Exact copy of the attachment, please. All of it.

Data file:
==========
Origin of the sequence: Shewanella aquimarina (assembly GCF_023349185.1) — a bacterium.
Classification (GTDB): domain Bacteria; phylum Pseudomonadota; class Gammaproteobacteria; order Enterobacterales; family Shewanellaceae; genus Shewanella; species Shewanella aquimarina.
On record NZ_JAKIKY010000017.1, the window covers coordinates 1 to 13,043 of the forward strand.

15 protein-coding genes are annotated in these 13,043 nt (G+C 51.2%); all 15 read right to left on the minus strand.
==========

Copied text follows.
Origin of the sequence: Shewanella aquimarina (assembly GCF_023349185.1) — a bacterium.
Classification (GTDB): domain Bacteria; phylum Pseudomonadota; class Gammaproteobacteria; order Enterobacterales; family Shewanellaceae; genus Shewanella; species Shewanella aquimarina.
On record NZ_JAKIKY010000017.1, the window covers coordinates 1 to 13,043 of the forward strand.

15 protein-coding genes are annotated in these 13,043 nt (G+C 51.2%); all 15 read right to left on the minus strand.